“I know how to kill people, unfortunately,” YouTube sensation Marié Digby tells UrbanWire in cheerful tones, her rich Californian accent belying her Irish-Japanese features.

“I’ve had to learn to protect myself ‘cos of some scary incidents. I thought, ‘If I don’t have a guard, and if I don’t have police who can be there right away, I have to be able to protect myself.” So after stalkers turned up outside her home 2 years ago, she picked up Mixed Martial Arts from a Pakistani fighter.

Other fan encounters were amusing and less dangerous. “A couple came up to me in LA, and they did my entire album in cross-stitch, which was incredible! People do ask to have their arms signed, quite often… body parts-but nothing inappropriate! Yet,” she adds cheerily. “There was this one guy who made me 24 different flavours of homemade cookies, and I just sat there in my bus, like, eating every single one.” She demonstrates stuffing cookies into her mouth, setting off everyone in the room in laughter.

Digby gained fame in 2007 after she posted a cover of Rihanna’s “Umbrella” on YouTube. Shortly after, it was included in an episode of MTV show The Hills, and later on the radio in good ol’ LA, before eventually peaking at Top Ten on Billboard’s Bubbling Under Hot 100 charts. The song, popularised by her acoustic take on it, has attracted over 21 million views to date.

“It was crazy,” she tells UrbanWire of the first time she heard her song play on the radio. “I remember driving in my car to a band rehearsal at some crappy, garage-type place. And then I heard the announcer on the radio say, ‘Next up, we have Marié Digby’s cover of…’ I just heard ‘Marié Digby’s’ and I had to pull over, and I just sat there in my car and cried.”

We’re backstage at the Esplanade hours before her Oct 18 show. In Singapore on the Asian leg of her Your Love tour, the willowy 29-year-old wears three-inch heels to accentuate her 1.7m height.

She’s easy to talk to, despite having lived in Los Angeles all her life and having experienced the kind of success most young people can only fantasize about. No Hollywood lifestyle with all its high glamour, glitz and wild parties for her. In fact, when UrbanWire asks her if she has special requests she makes while on tour, she smoothly replies, “Well, I usually ask for 2 pet monkeys, some Moroccan lanterns, 200 white candles, all lit…” Okay, we geddit, and she laughs. “No, I just ask for tea! And if I feel really fancy, maybe some gum.”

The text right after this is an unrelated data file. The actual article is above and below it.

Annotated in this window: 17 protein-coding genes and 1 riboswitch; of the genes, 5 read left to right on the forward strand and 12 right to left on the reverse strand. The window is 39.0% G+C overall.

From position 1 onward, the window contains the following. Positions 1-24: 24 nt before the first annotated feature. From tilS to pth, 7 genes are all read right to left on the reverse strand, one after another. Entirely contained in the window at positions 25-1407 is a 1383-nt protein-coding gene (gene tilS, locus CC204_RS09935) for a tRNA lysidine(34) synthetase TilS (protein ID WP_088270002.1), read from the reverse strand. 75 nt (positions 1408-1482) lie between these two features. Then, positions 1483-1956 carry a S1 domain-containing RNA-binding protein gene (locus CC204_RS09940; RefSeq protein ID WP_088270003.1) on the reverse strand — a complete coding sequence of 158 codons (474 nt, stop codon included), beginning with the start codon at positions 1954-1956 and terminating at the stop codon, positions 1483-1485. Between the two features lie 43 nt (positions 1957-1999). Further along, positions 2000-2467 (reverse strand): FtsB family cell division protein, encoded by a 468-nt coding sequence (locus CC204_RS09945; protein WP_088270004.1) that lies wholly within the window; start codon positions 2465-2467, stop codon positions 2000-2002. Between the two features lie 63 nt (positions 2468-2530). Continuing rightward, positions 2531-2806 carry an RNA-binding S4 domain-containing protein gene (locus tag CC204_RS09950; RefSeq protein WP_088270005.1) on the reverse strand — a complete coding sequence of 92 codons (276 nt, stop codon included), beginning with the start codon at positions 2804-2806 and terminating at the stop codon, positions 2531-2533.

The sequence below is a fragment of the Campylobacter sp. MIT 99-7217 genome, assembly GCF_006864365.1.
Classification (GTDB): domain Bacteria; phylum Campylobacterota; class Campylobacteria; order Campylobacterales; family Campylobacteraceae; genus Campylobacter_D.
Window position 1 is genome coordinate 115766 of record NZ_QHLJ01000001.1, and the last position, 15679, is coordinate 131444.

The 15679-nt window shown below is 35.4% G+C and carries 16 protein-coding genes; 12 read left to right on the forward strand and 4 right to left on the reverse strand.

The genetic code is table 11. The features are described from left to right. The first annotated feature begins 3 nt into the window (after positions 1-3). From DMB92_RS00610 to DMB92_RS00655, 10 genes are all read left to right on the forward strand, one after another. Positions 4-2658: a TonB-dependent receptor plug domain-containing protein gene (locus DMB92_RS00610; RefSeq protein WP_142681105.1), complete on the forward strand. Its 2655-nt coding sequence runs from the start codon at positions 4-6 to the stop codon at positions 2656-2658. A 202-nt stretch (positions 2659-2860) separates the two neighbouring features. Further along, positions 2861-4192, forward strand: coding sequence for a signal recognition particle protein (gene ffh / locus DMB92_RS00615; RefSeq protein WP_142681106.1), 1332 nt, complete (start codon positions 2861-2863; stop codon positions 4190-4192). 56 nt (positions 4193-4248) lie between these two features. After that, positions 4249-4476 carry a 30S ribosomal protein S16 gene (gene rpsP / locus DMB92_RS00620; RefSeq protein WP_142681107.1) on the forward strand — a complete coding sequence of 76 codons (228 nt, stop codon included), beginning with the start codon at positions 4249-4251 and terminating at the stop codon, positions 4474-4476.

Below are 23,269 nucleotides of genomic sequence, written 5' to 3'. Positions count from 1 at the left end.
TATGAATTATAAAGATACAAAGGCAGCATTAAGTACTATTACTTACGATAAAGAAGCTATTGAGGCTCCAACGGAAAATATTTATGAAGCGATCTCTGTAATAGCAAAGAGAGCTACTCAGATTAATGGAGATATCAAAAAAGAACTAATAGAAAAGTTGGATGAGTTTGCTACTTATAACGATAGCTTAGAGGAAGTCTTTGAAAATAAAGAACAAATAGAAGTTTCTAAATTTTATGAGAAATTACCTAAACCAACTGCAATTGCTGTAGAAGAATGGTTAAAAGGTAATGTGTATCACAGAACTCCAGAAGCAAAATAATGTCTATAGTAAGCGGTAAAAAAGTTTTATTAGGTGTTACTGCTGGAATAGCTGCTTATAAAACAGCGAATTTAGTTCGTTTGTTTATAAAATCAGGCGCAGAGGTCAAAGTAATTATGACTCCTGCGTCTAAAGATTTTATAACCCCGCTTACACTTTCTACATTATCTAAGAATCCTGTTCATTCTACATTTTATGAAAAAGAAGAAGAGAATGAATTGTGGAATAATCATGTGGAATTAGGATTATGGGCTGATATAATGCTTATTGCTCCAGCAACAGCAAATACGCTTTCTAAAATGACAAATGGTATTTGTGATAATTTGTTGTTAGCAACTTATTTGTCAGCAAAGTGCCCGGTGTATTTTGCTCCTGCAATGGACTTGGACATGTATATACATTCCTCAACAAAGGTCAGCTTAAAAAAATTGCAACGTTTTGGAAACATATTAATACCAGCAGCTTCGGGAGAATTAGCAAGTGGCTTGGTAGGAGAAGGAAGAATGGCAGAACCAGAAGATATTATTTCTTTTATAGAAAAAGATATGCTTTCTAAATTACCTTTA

So you believe her when she says she’s “kind of a grandma… I like to do anything that old people like to do,” she admits, with a twinkle in her eye. “I love nature, so I like hiking and just going outdoors. And I love baking cupcakes, brownies, cookies.”

Following a brief solo by local singer Natalie Hiong, Marié takes to the stage at 8.45pm in the Esplanade Concert Hall with “My Greatest Mistake” before making herself comfortable at the ebony grand piano at the centre of the stage.

At her show, the crowd of mainly 20-somethings and those in their mid-30s were treated to ballads including the soulful “Beauty In Walking Away” from her debut album, Unfold, and “Breathing Underwater”, the title track off her latest album of the same name.

She’s totally at ease tinkering on the Steinway as she leads the crowd through ballads like “Bring Me Love”, a yuletide song she penned. “Is it too early for a Christmas song?” she asks.

At one point, unable to withhold her excitement, she turns to her fans mid-song. “Oh, my gosh, I’m so surprised! Digbyholics in the house!” she declares, referring to a group of her fans, sparking off roars and whoops throughout the hall.

Between songs, she pauses to share her stories, usually on past relationships. “Spell” was written because of she’d been “in love with a guy who never paid attention to me, except for when I sat down to play him a song for three-and-a-half minutes. Why are my songs always about guys? I feel so stupid!”

We also learn about her fear of singing in front of anyone up until she was 18. In fact, she started learning the piano at 3, but only picked up the guitar at 17.

“I should be WAY better [at the piano] than I am because I’ve been playing it forever,” she admits easily. “But I’m only good at playing my own songs. I’ve forgotten all my Mozart and Bach pieces! I think it might be some Asian Mum thing, to put kids in some instrument class really early on. I remember my fingers being so small, I could barely even reach the different keys [on the piano].”

After inviting a fan on-stage and cajoling him to sing with her, she launches into “Voice On The Radio”, a song dedicated to one of her idols, a musician whose name she carefully chooses not to reveal. Her own voice, true to her videos but sweeter and stronger, shows more control than you’d presume based on watching them, and is enchanting. The ballads, performed to piano on a stage awash in warm tones of yellow and pink, meant many quiet and meaningful moments shared with fans.

The final song in her 14-track set list is reserved for her most popular original song, “Say It Again“. As the familiar notes play while she picks on her guitar, the crowd cheers the loudest they’ve done all night as they jump to their feet to sing along. Following an encore, a moving performance of “Spell”, everyone, Digbyholics or not, left the 2-hour-long show under her spell.


All photos courtesy of Asyraf Rasid at Klix Photography.